Philippines Food and Drink

Compared to other Southeast Asian nations, Filipino cooking uses a limited palate of spices, favouring instead sour or vinegary flavours, a legacy of the Spanish era. In terms of flavour, Filipino cuisine falls somewhere between the food of Spain and China, with lots of stews, grilled fish and roast meats, usually served with rice. Pork is especially popular, particularly in the form of lechon – whole roast pig, served for special occasions.

The most famous Pinoy dish is adobo, a rich stew with garlic, soy and vinegar, and other local favourites include sinigang (meat or seafood in sour broth) and kare-kare (oxtail in peanut sauce). The seafood of the Philippines is particularly fine, and a plate of grilled, freshly-caught fish with soy-sauce and broken green chillies or kalamansi lime juice is a meal in itself. Look out for special delicacies at the Philippines’ colourful festivals.

Specialities

Adobo: Braised pork or chicken in a tangy sauce made from soy, vinegar and garlic.
Lechon: Roasted whole pig, prepared for fiestas and family celebrations.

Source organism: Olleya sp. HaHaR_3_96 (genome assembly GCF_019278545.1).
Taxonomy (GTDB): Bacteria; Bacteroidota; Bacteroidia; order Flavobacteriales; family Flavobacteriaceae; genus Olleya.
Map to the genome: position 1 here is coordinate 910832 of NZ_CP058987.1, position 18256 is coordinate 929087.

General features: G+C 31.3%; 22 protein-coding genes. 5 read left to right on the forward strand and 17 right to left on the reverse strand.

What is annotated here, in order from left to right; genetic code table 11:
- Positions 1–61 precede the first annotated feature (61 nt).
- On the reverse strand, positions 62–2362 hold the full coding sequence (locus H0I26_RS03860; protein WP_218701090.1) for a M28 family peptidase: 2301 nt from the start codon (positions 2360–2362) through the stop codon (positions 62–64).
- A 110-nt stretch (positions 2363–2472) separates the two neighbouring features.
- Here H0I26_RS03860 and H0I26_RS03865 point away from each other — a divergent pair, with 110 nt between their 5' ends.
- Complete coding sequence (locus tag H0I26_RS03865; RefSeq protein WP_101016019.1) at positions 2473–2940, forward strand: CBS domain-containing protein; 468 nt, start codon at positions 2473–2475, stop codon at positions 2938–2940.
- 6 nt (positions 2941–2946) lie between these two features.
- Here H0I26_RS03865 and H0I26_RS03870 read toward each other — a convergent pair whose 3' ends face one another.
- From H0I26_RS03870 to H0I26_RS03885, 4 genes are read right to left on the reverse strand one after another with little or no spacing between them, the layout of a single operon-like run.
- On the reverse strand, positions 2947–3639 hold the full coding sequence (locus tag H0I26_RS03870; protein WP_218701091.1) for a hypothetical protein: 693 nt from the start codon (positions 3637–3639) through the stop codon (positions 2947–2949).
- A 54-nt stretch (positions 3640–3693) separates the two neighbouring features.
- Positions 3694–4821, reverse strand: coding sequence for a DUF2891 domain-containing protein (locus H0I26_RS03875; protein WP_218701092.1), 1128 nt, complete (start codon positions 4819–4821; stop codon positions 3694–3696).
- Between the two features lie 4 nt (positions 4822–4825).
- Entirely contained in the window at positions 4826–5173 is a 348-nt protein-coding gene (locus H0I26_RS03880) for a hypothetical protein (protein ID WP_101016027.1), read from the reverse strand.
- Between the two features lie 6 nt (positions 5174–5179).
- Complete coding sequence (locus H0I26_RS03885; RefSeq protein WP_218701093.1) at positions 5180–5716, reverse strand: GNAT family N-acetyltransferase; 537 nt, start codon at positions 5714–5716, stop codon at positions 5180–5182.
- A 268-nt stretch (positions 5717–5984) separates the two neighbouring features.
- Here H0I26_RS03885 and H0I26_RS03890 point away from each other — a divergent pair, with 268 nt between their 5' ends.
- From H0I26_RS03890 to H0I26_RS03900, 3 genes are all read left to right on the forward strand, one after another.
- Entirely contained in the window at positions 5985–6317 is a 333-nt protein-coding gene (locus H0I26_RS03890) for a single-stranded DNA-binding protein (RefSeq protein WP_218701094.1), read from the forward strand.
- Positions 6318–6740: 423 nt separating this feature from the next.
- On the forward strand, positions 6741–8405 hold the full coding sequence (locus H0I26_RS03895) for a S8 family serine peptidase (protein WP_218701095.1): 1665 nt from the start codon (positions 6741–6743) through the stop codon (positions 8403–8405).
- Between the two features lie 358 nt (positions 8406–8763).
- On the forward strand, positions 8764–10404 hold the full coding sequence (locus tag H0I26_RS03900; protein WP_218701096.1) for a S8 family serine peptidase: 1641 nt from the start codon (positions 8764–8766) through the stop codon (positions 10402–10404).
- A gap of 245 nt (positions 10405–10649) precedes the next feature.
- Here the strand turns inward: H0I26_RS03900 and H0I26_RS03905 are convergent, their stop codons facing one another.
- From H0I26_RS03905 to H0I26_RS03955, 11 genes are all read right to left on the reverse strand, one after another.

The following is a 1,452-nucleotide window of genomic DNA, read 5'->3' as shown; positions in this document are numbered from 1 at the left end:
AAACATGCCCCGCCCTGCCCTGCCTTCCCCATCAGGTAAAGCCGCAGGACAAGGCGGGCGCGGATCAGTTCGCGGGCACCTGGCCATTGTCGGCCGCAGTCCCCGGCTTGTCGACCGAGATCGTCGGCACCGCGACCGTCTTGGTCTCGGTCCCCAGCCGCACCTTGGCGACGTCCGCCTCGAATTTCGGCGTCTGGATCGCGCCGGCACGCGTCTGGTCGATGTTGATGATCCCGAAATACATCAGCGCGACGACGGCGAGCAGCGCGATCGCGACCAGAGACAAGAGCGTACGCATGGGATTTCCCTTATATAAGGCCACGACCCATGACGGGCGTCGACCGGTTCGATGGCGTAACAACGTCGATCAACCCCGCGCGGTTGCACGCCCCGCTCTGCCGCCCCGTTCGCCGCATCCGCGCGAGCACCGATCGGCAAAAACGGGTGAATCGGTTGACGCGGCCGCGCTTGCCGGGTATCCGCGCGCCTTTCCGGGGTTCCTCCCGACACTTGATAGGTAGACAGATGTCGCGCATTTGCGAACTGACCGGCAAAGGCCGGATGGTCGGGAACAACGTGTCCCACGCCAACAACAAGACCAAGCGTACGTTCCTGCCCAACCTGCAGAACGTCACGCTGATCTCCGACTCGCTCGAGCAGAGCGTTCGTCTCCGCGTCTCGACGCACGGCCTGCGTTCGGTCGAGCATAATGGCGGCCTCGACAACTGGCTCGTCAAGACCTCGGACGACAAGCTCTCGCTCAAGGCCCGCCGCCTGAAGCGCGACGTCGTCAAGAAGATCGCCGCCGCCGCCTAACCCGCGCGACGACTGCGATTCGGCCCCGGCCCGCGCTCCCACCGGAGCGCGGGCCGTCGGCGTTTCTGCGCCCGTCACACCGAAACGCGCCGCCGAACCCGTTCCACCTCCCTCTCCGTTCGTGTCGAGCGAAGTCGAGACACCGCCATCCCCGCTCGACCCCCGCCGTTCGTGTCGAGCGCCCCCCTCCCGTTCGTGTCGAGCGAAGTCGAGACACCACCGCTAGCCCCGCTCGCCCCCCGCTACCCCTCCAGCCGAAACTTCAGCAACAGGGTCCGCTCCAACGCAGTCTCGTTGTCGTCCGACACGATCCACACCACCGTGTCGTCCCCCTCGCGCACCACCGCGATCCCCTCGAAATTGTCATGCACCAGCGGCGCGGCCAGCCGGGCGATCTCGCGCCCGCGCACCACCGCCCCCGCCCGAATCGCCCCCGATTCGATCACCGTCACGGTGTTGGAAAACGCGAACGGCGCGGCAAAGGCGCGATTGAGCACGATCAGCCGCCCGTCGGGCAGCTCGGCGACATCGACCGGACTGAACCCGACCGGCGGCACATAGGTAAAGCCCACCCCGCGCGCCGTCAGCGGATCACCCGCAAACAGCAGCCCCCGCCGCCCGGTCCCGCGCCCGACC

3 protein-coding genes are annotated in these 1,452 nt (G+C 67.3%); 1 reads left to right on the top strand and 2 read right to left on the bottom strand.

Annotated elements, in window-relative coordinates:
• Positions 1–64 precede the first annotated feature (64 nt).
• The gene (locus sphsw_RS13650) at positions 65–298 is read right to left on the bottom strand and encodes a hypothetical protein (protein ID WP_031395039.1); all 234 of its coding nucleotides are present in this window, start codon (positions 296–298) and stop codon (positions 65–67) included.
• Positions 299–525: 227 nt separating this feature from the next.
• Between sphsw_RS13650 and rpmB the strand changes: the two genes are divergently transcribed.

Kare-kare: An oxtail stew in peanut sauce served with bagoong (fermented shrimp paste).
Sinigang: meat or fish in a pleasantly sour broth.
Pansit canton: A Chinese-influenced dish of noodles stir fried with meat and vegetables.
Sinangag: Garlic-fried rice, a popular local breakfast.
Tapa: Delicious dried marinated beefsteak, often fried and served with fried rice and a fried egg as tapsilog.
Balut: A par-boiled, fertilised duck’s egg containing a baby chick, served as a beer snack across the archipelago.
Crispy Pata: Deep-fried pig’s trotters, served with a soy and vinegar dip.
Longanisa: Spanish-style sausage, flavoured with local spices; each province has its own recipe.
San Miguel: A ubiquitous Spanish lager. 

Tipping

10% of the bill, unless service charge is included.

Drinking age

18.

Newsletter